Before the days of the Internet, most marketers were stuck using the tried and true vehicles for obtaining business or sales leads. They turned to things like cold-calling over the phone, sending out mass mailings, and other efforts to reach as much people with as little effort as possible. With the advent of the Internet, and particularly social networks like LinkedIn, Facebook and Twitter, Marketers now have a whole toolbox full of tricks to convert you into a buying customer.
The reality for most people on social networks is that they want to spend time connecting with others, having meaningful and interesting dialogues, and maybe even landing a new job. LinkedIn in particular is a powerful tool that you can use to market yourself and your skills to the world. Just one look at our LinkedIn Guide will prove just how powerful this amazing social network is, especially when you include your resume and all of your relevant experience.
People build their LinkedIn profiles with the hope of attracting an amazing job offer, or maybe even a business partner. Who knows what opportunities could pop-up if the right person spots you and finds your interests and skills useful? However, there’s a dark side to LinkedIn too, and that’s the sea of online marketers that are masquerading as regular users, and trolling the social network to find their next lead.
LinkedIn Marketers are Today’s Telemarketer
The truth is that the people who used to call you on the phone to sell you on their amazing multilevel marketing scheme like Amway (remember Amway?) are now looking for you on LinkedIn. Not only that, the MLM (multi-level marketing) schemes have multiplied. Now there are pyramid schemes for weight-loss products, nutritional supplements and anything else people buy. There are marketers looking for someone to sell affiliate products to. There are marketers looking to sell online courses. The list goes on and on, and you, my friend, are the mark.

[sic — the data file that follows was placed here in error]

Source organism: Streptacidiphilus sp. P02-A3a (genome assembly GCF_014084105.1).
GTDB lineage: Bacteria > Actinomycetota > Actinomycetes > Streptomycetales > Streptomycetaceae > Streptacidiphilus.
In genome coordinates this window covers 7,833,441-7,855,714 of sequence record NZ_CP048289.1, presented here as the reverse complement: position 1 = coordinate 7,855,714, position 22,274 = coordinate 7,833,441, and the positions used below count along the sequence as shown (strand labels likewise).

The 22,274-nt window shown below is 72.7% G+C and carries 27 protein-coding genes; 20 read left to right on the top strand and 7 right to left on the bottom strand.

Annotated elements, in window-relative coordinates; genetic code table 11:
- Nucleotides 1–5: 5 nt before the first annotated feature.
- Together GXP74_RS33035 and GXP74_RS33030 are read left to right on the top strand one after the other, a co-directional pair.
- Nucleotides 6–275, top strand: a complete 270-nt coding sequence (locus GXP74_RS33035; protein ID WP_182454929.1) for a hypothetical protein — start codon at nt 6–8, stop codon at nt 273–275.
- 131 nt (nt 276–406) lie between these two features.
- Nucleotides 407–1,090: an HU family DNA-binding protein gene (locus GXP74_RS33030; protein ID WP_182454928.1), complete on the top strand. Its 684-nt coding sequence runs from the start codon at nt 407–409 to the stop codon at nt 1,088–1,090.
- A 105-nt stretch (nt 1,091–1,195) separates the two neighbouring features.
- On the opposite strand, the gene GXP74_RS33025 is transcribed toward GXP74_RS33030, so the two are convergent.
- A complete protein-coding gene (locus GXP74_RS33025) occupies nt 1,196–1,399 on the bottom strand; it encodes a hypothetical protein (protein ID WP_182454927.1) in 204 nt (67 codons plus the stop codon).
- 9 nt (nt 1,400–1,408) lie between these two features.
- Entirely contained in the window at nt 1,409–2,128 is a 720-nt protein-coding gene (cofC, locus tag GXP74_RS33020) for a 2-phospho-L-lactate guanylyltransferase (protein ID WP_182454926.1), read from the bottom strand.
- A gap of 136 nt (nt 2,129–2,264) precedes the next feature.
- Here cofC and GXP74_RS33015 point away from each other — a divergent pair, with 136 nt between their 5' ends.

So, how do you avoid becoming a target for a manipulative marketer? If you’re trying to spread the word about yourself and your skills on LinkedIn, then it’s not easy. However, there are a few things you can do to reduce the chances of having to deal with one of these marketers. The first is to review your visibility settings. You’ll find them at the bottom of your profile page, by clicking the “Customize visibility” link on the “Connections” tab.
On this page, you can control nearly everything about the privacy of your LinkdedIn profile. Click on “Select who can see your connections“, and set this setting to “Only you”.
Why does this matter? Well, look at it this way; Would you rather have someone approach you to get to know you because of your skills and your experience, or because you happen to know someone they want to connect with? Sure, your connections may become relevant later — and you can provide relevant contacts with those people if they have a need to know — but as an introduction, you should keep those connections to yourself. This will also make you a lesser target for telemarketers that are looking for people that happen to be connected to “big fish” they’re hoping to make a connection with.
The same may be true for your activity feed, which you can also control in this privacy area, but you may want to set this carefully. Your activity feed can also serve as a great way to attract potential employers or business partners to you, so you may only want to lower this to “Your network” — or even leave it at “Everyone”, depending why you use LinkedIn and what you’re hoping to get out of the network.